Illuminated by oil or acetylene gas, the first headlights made their debut in the late 1880s. Acetylene lamps produced a flame that was resistant to the windy, rainy and snowy conditions common during Michigan winters. After experimenting with various reflectors, Corning was able to produce a lamp that could illuminate a sign 500 yards away. Although electric lights became available during the next decade, they were not popular because of their inconsistent performance and low power.
This changed after the turn of the 20th century. Several car manufacturers added headlights as standard equipment when electrical systems improved. The modern sealed beam headlight was introduced in 1940. For nearly two decades, the federal government mandated that automakers use the round seven-inch headlight, which stifled innovation. When this requirement was lifted in 1957, manufacturers in the U.S., Germany and Japan were able to develop newer, more advanced technologies, such as halogen and LED bulbs. Automakers also offered stylish headlight assemblies in various shapes and sizes that served as the forerunners of those currently used on the Camry, Tundra and RAV4.
Despite the advancements, headlights will still fail for a variety of reasons. Because they are mounted on the front of a car, truck or SUV, headlights are exposed to flying road debris as well as the harsh effects of Michigan’s weather. Headlights are an essential safety feature that enables you to operate your vehicle during periods of low visibility. When a headlight malfunctions, you should correct the problem as quickly as possible to ensure your safety and that of others on the roadway. Malfunctioning headlights impair your ability see the road, traffic conditions and pedestrians in low light conditions. Replacing and adjusting headlights is usually a do-it-yourself project.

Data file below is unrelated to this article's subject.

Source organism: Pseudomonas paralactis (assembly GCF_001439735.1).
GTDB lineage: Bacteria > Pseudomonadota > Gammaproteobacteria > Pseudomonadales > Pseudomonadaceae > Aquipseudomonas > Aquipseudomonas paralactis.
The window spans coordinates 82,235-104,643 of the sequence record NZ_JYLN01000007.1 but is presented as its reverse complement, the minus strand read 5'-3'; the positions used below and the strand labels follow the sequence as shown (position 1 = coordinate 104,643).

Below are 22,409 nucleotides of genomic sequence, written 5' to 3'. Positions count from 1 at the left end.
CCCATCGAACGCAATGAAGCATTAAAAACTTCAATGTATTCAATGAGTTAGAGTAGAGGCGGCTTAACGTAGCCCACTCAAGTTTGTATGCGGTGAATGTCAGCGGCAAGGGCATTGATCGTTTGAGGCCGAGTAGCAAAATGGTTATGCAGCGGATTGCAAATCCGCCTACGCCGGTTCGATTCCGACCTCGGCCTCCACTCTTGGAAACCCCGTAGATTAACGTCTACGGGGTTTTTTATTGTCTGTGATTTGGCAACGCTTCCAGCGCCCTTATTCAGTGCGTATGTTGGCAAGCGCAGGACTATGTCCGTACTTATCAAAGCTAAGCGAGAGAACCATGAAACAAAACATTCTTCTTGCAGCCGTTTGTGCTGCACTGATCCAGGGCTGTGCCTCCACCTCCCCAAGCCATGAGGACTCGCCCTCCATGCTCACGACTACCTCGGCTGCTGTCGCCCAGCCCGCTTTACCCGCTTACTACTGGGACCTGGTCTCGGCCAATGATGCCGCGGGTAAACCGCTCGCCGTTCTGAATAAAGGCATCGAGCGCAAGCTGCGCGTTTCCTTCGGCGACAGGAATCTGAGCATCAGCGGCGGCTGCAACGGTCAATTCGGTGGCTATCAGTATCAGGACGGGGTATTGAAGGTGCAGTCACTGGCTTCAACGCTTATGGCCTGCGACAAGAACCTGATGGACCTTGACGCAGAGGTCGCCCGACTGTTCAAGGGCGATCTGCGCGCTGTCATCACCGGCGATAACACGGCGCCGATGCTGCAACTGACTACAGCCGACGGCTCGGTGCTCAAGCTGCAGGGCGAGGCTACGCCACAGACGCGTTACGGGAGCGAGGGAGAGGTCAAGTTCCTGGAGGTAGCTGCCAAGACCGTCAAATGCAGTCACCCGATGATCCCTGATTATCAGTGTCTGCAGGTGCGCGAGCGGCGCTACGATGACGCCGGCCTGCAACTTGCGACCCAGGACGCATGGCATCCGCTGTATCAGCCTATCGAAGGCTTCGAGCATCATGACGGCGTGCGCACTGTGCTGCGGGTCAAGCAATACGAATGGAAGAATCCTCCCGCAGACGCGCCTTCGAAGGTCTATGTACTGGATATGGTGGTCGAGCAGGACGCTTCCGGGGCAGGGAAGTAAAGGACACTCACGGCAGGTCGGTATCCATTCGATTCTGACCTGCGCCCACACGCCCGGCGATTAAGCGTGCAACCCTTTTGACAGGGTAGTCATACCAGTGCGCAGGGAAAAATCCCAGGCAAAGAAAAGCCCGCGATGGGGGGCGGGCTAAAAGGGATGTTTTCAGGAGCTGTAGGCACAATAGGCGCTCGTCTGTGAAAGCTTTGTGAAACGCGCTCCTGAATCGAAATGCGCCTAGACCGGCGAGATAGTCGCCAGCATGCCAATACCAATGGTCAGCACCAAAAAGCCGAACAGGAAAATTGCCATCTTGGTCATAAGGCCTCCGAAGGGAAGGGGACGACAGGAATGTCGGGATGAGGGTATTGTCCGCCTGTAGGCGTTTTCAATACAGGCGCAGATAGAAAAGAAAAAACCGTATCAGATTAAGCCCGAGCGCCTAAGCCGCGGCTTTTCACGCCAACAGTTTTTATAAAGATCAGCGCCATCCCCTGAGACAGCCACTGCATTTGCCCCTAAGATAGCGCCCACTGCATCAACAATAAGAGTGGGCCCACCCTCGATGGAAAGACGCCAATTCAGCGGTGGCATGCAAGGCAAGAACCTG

Troubleshooting Faulty Headlights
Four issues can prevent the headlights from working as designed. These include the bulb, fuses, a switch or the electrical harness. Fixing a malfunctioning headlight is usually a process of elimination. Start with the simplest solution to determine whether it corrects the problem. If not, you should move to the next step. The problem may be as simple as changing a burned-out bulb, or it may require more extensive troubleshooting to identify the cause.
Inspect the Bulb
If one headlight is not working, open the hood of your vehicle to access the headlight assembly. Remove the non-working bulb to see if it is blown. Twist the socket to loosen it from the headlight assembly. Remove the bulb from the socket by pulling or twisting it. The bulb may be discolored. You may also be able to see if the filament is broken or melted. If the bulb appears to be in working order, remove the working bulb from the other side. Install it in the non-working light. Turn on your headlights. If the light illuminates, the original bulb is blown and must be replaced. If the bulb that you know works fails to illuminate or both headlights are out, you should proceed to the next troubleshooting step.
Check the Fuses